Some have the misconception that the weekly "Sabbath" must fall within the Days of Unleavened Bread. The charts used in this booklet reflect the "Sabbath" as the first Saturday on or after Passover. This approach is based upon the situation described in Joshua 5:10-12. Notice that the Offering had to be made the day after the Passover in order to "eat some of the produce of the land" (NKJV and Tanakh) the day after Passover. The produce of the land had to be from the new crop. They probably could have eaten the previous year's stored grain anytime but the new crop had to be offered before it could be eaten. We should also keep in mind that any stored grain would certainly have been moved into the walled city of Jericho in preparation for the siege by the Israelites. So the Passover fell on the weekly Sabbath that year. Those who insist that the "Sabbath" must fall within the Days of Unleavened Bread will end up with Pentecost a week later than that shown in the charts whenever Passover falls on the weekly Sabbath.

Perhaps we should end these four assumptions with an allegory: "The man who insists upon seeing with perfect clarity before he decides, never decides."


All Jerusalem times are shown as Israeli standard time.

1. Abib and Ethanim New Moons and Molads Chart

This chart shows the date and time at Jerusalem for new moons as obtained from astronomical tables versus those obtained from the Molad calculation used in the Jewish calendar calculation. It is intended to compare the time difference between the astronomical new moon and the Molad. The midnight to midnight Roman clock is used, so keep in mind that 1856 hours (6:56 PM) would be 56 minutes into the next day on the Jewish clock which starts each day at 6 PM Jerusalem time for Molad calculations. The Molad calculations shown on this chart do not include postponements. As the notes indicate, the Jewish calendar calculation establishes Abib 1 by subtracting 177 days from Tishri 1, not by using the Abib new moon.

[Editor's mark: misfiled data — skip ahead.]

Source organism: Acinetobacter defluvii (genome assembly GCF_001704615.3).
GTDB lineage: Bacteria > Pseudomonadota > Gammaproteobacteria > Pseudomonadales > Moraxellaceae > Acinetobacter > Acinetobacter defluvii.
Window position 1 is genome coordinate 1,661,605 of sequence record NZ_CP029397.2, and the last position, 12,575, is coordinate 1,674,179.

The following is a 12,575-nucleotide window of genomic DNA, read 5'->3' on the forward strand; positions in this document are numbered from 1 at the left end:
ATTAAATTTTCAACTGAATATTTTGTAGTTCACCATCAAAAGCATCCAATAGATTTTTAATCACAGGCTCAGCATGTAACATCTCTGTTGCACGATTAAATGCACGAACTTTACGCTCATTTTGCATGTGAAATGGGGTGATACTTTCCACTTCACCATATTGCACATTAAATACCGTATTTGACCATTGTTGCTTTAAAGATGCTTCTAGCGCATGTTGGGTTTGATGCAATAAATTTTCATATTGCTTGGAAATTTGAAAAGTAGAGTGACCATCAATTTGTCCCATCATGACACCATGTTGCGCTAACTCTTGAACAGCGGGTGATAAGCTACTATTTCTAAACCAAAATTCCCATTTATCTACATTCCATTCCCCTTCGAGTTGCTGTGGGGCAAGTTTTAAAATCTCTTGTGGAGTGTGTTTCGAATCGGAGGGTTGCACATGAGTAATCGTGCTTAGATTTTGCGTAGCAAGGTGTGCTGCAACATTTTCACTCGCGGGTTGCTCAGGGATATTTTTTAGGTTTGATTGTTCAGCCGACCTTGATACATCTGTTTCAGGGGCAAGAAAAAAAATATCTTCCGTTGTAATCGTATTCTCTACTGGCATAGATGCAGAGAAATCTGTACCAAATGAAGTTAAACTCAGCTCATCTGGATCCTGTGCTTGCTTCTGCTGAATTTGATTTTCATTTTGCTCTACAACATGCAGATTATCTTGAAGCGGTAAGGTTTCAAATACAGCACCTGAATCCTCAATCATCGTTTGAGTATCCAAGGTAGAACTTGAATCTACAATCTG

2. Astronomical vs Molad New Moons for 2013 through 2019

These charts provide more detail in comparing the astronomical new moon dates and times with the molad computations used in the Jewish calendar. Other descriptions of each year's chart are made in the notes.

ASTRONOMICAL TABLE new moon dates and times are Ephemeris (currently within 1 minute of Greenwich). Add two hours for equivalent time in Jerusalem.

JEWISH CALENDAR molad dates and times are for Jerusalem.

"MOLAD LEADS" shows the time (hours and minutes) difference between the Jewish molad and the astronomical new moon. The calculations include the two hour time difference between Jerusalem and Greenwich. A plus (+) indicates the molad occurs before the conjunction; a minus (-) indicates it occurs after the conjunction.

"FIRST DAY OF MONTH reflects the first day of each month as assigned by the Jewish calendar. Remember that each month is subtracted from or added to Tishri 1 when determining its first day.

3. The Comparative Holydays Calendar

This chart compares calendars calculated three ways: The first line, showing the year, shows the Holy Days using astronomical tables. The second line, shown as `Molad', shows the Holy Days as calculated for the Jewish calendar but without postponements. The third line, shown as `POSTP', shows the Holy Days as calculated for the Jewish calendar including any postponement. `Molad' calculated dates assume days start at 6 PM, not sunset, at Jerusalem.